New and improved organic pasture standards
Until now, the amount of time certain organically raised animals were required to spend grazing on grass was murky at best. But last month, the United States Department of Agriculture took an important step to clear up confusion when it issued a new final rule on Access to Pasture.
NEW MINIMUM REQUIREMENTS
The new standard spells out how much access to pasture ruminant livestock animals, including cows, sheep, and goats, must be given in order to qualify as organically raised. By July 2011, producers of organic animal products will be required to provide animals with:
• Year-round access to the outdoors (and therefore animals cannot be continuously confined indoors), including those animals that are being “finished”—the fattening period for meat production;
• Access to pasture throughout the grazing season for their geographical location; and
• Not less than an average of 30 percent of their dry matter intake (i.e. nutritional) from pasture over the course of the grazing season (totaling at least 120 days), among other things.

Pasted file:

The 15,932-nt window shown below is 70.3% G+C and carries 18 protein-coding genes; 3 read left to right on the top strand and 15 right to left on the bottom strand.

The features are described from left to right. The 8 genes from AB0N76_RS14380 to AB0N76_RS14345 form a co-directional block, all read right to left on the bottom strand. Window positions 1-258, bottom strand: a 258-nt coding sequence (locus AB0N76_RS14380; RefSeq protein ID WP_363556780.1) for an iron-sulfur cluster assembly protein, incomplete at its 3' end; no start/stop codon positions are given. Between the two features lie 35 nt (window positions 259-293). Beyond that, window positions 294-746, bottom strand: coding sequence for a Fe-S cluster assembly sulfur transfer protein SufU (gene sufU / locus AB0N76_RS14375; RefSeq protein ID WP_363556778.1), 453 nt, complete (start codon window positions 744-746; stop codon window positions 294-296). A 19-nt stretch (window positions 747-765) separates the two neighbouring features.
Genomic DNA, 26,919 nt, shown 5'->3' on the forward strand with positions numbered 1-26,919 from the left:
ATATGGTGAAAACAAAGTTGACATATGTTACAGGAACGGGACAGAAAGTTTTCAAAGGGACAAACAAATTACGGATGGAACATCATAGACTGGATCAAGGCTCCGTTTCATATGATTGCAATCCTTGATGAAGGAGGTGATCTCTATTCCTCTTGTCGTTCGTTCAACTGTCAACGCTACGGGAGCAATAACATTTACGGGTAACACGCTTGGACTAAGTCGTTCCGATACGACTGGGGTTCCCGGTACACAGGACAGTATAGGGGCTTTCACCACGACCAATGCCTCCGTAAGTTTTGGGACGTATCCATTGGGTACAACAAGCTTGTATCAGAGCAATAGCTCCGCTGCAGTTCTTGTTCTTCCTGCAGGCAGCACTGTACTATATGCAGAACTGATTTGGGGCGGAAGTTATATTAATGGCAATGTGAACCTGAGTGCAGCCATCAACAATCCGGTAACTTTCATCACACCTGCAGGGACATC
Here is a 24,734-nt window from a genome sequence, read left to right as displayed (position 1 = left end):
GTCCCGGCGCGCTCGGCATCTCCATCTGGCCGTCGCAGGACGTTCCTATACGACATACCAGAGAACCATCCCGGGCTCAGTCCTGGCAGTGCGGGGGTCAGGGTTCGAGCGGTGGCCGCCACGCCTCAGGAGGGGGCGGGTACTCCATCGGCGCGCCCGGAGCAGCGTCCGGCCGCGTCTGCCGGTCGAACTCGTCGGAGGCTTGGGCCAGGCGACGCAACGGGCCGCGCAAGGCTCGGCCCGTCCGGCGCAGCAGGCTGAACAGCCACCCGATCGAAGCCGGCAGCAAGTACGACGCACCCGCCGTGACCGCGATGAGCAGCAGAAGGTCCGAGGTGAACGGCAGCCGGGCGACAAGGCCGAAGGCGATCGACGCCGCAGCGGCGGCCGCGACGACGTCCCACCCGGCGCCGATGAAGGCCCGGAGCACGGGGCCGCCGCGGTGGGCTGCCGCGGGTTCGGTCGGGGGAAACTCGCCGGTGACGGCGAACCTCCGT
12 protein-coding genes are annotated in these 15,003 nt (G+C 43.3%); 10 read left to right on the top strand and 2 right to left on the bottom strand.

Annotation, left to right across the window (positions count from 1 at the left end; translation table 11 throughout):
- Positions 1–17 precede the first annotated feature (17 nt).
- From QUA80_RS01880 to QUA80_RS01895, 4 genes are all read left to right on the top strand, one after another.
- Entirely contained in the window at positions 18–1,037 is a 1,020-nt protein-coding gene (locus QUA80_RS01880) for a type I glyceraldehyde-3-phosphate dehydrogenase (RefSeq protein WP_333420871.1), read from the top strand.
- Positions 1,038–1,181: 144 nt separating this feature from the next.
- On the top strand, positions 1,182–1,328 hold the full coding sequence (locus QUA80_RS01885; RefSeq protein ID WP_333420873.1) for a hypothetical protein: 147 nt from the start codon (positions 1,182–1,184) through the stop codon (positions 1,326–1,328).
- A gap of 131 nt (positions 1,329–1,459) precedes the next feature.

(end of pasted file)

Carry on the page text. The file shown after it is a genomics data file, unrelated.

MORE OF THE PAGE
Previously, there were no such minimum requirements.
CONSUMERS UNION COMMENDS USDA
Consumers Union, which has long advocated for strong standards on the organic label, commends USDA on this action.
“This new standard goes a long way to bridging the gap between consumer expectation and the realities of how much time organic animals are required to spend in the pasture. And we commend the USDA for pushing the bar higher by laying out specific guidelines so that organic farmers have to raise their livestock in a way that allows them to graze outdoors, exhibiting more natural behavior.” Urvashi Rangan, PhD, Director of Technical Policy, Consumers Union.